For Goods and Honor – The second game I tested from Matt. This is a simple little chit-pull game (which already wins because of that) coupled with a negotiation mechanic that shines. Draw chits from the bag, keep or sell. Players advertise what they’d pay for a particular type, but he has also built in a little wiggle-room type mechanic to help players negotiate even further. I loved this game and I can’t wait to play it again. I’m not sure it needs any more attention, but I’m sure Matt won’t leave it alone long and will make all sorts of little adjustments… particularly to the end-game scoring.
69 A.D. – Brett Myers allowed us the opportunity to play his self-proclaimed “medium weight Euro.” When he set everything up, I was overwhelmed, but man did this game play slick. The entire board is a kind of large rondel which breaks the game up into a bunch of little mini games. You place your people in the various areas in a sort of area-control mechanism, and after all players have placed, each area is resolved which results in a special action. The design is super clean and needs very little work. I can’t wait to see what becomes of this game. I’m sure Brett will have no problem finding a publisher as soon as he’s ready.
The Right of Passage – This is the last game I took pictures of and I was so excited about it the first time I played that I forgot to take any! I begged designer Matt Loomis to bring it back on Sunday so I could give it another go and take pictures. This was the game of the show for me. It’s a simple set collection game mixed with a sort of social deduction game. Each turn you take two cards from the seven different types. You perform the action on both of the cards taken, then, you keep one card and discard the other face down. In this way, it becomes difficult for your opponents to know just what you are keeping. Each action manipulates either the game state or the final scoring and it all tied together perfectly. I’m always amazed by designs that give you a few simple choices, but offer rich game play and this game achieves all that with grace and style. I would have bought this game on the spot if it were available… and that’s semi-remarkable because I don’t spend money on games.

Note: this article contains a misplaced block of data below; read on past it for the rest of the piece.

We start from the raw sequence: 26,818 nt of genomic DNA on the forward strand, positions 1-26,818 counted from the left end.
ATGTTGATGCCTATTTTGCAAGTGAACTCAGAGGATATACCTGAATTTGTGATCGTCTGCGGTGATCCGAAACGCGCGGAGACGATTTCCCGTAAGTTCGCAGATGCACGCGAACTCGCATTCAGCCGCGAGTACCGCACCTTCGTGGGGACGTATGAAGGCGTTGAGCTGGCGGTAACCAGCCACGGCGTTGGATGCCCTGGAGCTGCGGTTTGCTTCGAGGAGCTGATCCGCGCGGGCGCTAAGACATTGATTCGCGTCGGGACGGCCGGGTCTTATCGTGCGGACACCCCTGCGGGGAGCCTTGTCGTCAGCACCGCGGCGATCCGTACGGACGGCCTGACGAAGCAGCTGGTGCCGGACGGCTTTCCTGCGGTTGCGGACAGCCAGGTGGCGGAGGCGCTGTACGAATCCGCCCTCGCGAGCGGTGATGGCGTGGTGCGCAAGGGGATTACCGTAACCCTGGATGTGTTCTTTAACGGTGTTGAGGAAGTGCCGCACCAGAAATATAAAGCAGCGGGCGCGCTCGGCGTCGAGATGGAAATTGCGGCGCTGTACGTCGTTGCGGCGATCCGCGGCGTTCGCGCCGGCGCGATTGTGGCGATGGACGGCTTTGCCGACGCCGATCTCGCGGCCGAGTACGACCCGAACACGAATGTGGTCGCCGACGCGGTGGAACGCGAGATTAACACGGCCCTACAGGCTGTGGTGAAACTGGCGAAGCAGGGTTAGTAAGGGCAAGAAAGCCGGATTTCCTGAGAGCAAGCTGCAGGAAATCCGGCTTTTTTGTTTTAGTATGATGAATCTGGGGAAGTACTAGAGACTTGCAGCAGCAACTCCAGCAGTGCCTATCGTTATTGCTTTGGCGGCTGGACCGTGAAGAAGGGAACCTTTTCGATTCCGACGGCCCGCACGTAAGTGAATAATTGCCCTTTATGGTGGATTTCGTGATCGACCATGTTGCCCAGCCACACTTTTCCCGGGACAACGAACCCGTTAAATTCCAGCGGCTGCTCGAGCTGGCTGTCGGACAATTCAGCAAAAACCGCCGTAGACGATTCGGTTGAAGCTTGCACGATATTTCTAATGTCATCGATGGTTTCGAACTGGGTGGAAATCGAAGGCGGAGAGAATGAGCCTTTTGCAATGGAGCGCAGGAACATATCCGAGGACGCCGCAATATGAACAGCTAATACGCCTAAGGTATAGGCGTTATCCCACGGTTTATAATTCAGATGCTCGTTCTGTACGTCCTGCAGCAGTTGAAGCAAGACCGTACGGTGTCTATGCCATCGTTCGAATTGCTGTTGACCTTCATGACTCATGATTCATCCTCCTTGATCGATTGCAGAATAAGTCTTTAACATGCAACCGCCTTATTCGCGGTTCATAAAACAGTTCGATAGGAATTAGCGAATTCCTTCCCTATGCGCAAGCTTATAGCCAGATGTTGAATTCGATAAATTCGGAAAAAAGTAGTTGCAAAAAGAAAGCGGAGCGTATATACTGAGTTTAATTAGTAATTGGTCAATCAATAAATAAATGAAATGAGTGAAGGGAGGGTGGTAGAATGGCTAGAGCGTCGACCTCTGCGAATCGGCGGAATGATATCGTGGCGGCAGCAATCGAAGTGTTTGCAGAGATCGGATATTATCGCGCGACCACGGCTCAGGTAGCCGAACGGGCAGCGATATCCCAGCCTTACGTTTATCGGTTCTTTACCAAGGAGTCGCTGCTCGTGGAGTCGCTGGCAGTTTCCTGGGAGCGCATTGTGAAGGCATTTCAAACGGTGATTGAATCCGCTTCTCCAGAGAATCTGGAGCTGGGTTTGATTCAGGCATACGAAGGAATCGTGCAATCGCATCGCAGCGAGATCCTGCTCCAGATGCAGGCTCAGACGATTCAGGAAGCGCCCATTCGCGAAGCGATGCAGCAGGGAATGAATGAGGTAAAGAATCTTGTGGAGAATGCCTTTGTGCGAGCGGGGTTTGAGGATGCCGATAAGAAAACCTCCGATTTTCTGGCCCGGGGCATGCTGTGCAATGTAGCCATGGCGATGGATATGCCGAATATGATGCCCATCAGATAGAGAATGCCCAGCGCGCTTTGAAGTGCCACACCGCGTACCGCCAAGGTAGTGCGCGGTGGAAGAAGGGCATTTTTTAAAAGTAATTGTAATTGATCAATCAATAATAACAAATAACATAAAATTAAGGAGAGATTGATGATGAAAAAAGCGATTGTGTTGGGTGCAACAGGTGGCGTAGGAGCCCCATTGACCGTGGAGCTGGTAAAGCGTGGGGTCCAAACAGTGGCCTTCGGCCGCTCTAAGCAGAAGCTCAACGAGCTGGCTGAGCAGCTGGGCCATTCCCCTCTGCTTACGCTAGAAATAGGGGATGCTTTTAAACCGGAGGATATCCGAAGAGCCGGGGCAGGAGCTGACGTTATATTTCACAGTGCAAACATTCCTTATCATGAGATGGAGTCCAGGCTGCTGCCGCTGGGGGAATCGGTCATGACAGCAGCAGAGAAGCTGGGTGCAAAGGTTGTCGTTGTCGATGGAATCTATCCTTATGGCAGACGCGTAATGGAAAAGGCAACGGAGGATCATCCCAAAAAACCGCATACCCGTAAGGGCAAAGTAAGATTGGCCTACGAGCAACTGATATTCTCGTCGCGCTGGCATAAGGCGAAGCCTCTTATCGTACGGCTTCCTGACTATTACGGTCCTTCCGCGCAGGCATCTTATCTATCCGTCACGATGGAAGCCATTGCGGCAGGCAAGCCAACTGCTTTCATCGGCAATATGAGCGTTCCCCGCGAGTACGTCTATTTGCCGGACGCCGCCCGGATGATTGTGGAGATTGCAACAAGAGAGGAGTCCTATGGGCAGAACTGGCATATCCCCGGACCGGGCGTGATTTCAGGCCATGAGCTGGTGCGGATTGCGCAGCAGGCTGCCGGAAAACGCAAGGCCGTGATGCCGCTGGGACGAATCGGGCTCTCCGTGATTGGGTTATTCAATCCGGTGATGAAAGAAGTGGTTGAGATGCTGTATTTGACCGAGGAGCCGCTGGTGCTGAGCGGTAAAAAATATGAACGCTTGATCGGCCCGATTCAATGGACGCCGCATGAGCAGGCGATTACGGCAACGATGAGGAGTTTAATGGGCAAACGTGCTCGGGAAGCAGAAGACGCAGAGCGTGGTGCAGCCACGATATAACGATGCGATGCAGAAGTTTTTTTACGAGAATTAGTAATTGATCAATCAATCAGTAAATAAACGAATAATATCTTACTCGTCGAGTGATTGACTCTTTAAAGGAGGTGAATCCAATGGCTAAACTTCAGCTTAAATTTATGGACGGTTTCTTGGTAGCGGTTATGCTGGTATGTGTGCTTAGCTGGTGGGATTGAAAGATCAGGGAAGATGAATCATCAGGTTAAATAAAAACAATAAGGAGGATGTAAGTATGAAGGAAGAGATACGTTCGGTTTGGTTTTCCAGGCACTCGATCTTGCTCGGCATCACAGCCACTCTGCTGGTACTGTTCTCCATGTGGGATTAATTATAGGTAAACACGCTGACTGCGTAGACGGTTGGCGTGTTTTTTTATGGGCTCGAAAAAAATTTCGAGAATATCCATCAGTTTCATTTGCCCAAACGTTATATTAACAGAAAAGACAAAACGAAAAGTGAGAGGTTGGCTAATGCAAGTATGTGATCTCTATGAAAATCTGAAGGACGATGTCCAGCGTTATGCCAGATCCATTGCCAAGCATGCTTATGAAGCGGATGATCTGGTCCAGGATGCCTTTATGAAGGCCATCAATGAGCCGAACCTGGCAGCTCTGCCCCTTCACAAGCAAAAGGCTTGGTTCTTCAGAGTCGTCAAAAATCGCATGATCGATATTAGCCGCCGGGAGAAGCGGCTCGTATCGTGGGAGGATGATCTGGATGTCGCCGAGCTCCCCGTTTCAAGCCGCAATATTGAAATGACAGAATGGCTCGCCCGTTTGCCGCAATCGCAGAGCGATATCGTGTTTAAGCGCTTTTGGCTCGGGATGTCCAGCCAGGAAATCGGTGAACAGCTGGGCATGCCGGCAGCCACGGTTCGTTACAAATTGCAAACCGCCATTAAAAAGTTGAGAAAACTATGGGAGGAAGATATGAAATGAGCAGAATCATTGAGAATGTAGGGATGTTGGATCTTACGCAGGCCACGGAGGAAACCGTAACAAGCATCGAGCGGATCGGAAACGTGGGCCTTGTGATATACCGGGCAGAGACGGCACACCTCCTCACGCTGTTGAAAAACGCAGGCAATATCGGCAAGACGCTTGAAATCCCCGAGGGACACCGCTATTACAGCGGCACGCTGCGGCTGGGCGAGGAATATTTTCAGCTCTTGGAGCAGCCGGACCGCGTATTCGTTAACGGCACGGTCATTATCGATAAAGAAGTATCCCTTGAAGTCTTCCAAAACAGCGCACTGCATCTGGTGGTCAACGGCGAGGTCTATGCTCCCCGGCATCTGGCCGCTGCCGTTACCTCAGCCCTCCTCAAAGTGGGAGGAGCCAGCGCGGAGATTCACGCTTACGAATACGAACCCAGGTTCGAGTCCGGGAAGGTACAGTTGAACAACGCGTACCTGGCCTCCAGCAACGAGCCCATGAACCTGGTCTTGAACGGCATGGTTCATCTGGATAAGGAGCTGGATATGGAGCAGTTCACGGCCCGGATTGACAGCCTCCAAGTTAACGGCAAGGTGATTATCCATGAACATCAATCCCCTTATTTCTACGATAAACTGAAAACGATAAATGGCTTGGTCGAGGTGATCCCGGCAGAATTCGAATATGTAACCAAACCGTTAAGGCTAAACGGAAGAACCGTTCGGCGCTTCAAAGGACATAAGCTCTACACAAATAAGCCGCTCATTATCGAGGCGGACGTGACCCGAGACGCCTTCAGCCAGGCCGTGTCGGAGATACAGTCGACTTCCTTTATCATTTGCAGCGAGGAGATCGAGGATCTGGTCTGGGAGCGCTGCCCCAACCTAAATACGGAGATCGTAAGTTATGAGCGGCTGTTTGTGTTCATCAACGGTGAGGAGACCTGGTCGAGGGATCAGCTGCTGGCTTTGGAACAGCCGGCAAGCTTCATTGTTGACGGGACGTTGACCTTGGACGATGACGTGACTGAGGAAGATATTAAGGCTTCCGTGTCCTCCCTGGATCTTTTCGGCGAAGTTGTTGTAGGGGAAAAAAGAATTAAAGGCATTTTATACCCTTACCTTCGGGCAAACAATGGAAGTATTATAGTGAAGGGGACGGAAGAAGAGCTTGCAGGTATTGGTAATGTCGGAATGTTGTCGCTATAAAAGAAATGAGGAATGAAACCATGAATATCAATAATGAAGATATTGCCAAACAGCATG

Overall, the trip was a massive success for me. I got to hang out with some old friends, and made some awesome new friends. I played some amazing games and got some great feedback for my own. I offered my services to help others and received interest for future playtesters of my games. I met some publishers and had great conversations. I couldn’t have asked for more.
Before I left for Milwaukee, I joked that I’d be designing a game during the weekend of Protospiel. It was a semi-joke really as I already had an idea in mind, I just needed to put it on paper. I actually did start tackling that idea over the weekend, but it never materialized as a finished game… what did happen, however, was that I designed a new game during the twelve hour drive home!
I’ve always wanted to design a betting game, and I was thinking about this horse racing game that was at the show… so I pushed all those ideas together into one cohesive design. The idea is to make the betting portion of the game predominant and the racing game a secondary mechanism. I have the first prototype done and preliminary testing with myself is promising. I should get it to the table next week and try it out. If it works out… I may need some testers.
Until then, as always, thanks for reading!